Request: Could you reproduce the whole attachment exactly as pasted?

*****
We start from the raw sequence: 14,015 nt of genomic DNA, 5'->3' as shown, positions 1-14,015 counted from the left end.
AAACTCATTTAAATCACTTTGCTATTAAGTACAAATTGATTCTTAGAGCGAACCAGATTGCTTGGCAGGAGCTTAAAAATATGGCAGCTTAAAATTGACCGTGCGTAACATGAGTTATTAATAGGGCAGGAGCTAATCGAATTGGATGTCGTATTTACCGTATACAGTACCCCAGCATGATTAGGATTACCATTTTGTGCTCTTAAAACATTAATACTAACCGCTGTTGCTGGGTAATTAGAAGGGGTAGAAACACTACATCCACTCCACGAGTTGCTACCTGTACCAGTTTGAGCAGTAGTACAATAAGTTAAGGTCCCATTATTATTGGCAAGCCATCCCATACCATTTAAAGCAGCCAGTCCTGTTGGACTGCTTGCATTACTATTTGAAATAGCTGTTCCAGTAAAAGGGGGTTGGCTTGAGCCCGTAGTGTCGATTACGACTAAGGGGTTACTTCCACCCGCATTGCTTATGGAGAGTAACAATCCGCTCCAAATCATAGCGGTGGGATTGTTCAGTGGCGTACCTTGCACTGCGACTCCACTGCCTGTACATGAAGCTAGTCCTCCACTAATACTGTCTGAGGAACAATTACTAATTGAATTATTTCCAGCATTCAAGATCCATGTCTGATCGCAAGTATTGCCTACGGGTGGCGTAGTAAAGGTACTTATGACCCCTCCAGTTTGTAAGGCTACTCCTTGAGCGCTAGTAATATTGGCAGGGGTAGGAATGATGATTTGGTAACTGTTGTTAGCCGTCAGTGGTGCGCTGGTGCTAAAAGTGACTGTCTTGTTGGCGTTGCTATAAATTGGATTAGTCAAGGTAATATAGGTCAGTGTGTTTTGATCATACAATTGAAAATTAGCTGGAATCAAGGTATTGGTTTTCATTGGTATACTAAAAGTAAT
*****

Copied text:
We start from the raw sequence: 14,015 nt of genomic DNA, 5'->3' as shown, positions 1-14,015 counted from the left end.
AAACTCATTTAAATCACTTTGCTATTAAGTACAAATTGATTCTTAGAGCGAACCAGATTGCTTGGCAGGAGCTTAAAAATATGGCAGCTTAAAATTGACCGTGCGTAACATGAGTTATTAATAGGGCAGGAGCTAATCGAATTGGATGTCGTATTTACCGTATACAGTACCCCAGCATGATTAGGATTACCATTTTGTGCTCTTAAAACATTAATACTAACCGCTGTTGCTGGGTAATTAGAAGGGGTAGAAACACTACATCCACTCCACGAGTTGCTACCTGTACCAGTTTGAGCAGTAGTACAATAAGTTAAGGTCCCATTATTATTGGCAAGCCATCCCATACCATTTAAAGCAGCCAGTCCTGTTGGACTGCTTGCATTACTATTTGAAATAGCTGTTCCAGTAAAAGGGGGTTGGCTTGAGCCCGTAGTGTCGATTACGACTAAGGGGTTACTTCCACCCGCATTGCTTATGGAGAGTAACAATCCGCTCCAAATCATAGCGGTGGGATTGTTCAGTGGCGTACCTTGCACTGCGACTCCACTGCCTGTACATGAAGCTAGTCCTCCACTAATACTGTCTGAGGAACAATTACTAATTGAATTATTTCCAGCATTCAAGATCCATGTCTGATCGCAAGTATTGCCTACGGGTGGCGTAGTAAAGGTACTTATGACCCCTCCAGTTTGTAAGGCTACTCCTTGAGCGCTAGTAATATTGGCAGGGGTAGGAATGATGATTTGGTAACTGTTGTTAGCCGTCAGTGGTGCGCTGGTGCTAAAAGTGACTGTCTTGTTGGCGTTGCTATAAATTGGATTAGTCAAGGTAATATAGGTCAGTGTGTTTTGATCATACAATTGAAAATTAGCTGGAATCAAGGTATTGGTTTTCATTGGTATACTAAAAGTAAT